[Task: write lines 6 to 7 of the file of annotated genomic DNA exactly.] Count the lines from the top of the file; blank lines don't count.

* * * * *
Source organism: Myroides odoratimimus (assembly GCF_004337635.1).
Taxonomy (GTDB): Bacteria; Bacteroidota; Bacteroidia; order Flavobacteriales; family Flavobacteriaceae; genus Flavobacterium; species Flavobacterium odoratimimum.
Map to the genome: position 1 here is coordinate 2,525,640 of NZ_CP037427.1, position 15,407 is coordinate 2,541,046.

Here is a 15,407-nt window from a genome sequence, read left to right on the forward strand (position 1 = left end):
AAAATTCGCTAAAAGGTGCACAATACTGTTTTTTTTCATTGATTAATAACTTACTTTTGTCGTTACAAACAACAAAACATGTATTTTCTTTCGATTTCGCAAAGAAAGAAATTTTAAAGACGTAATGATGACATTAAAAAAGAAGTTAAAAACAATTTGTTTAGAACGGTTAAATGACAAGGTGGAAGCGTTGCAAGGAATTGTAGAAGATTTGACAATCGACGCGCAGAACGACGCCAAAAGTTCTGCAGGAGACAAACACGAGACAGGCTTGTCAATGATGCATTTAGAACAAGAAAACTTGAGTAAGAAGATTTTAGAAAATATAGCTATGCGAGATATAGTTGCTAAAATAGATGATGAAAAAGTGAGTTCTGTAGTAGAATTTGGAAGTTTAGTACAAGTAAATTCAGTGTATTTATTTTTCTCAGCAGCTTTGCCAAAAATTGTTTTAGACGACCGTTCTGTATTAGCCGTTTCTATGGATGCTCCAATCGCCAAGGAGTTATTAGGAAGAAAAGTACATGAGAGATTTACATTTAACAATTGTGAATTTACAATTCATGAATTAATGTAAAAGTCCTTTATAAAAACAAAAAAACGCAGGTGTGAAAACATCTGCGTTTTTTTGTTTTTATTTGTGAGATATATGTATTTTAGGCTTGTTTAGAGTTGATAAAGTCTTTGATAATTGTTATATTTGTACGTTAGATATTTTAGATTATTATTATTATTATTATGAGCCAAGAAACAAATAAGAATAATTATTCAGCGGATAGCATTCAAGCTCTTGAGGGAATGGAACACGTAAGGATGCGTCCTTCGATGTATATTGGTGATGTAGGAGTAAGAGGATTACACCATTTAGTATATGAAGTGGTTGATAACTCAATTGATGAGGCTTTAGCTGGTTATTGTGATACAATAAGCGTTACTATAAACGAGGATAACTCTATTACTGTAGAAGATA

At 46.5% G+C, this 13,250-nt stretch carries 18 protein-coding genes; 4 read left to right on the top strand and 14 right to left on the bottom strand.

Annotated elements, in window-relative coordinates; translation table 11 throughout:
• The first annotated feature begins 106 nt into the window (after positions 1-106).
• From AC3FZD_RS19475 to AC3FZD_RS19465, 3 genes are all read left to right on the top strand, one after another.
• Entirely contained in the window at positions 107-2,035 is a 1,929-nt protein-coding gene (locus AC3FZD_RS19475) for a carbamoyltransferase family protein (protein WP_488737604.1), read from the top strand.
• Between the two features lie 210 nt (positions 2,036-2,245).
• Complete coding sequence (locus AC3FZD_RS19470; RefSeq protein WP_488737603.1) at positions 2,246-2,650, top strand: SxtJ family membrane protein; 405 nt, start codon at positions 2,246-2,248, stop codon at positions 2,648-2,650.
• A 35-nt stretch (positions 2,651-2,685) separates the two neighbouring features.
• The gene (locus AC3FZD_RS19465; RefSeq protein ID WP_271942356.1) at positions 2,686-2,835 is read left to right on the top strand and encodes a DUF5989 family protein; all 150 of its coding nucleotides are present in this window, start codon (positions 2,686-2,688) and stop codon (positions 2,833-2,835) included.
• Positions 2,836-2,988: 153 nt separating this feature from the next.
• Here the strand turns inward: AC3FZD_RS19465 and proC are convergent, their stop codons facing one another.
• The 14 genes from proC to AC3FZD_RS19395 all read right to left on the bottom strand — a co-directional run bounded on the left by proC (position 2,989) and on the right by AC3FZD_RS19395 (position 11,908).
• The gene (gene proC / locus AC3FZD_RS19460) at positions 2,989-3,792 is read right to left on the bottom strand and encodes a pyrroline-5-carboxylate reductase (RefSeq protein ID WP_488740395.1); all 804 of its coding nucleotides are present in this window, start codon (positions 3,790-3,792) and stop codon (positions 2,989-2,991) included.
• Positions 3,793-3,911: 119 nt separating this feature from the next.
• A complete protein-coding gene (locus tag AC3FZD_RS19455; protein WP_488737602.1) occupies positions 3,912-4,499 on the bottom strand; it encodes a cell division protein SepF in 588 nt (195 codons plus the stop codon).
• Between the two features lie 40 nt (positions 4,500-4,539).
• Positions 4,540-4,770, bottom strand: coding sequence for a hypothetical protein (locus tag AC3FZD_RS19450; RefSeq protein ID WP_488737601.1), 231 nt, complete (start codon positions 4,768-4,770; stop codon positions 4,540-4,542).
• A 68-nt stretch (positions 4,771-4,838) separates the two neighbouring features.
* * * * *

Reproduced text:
At 46.5% G+C, this 13,250-nt stretch carries 18 protein-coding genes; 4 read left to right on the top strand and 14 right to left on the bottom strand.

Annotated elements, in window-relative coordinates; translation table 11 throughout: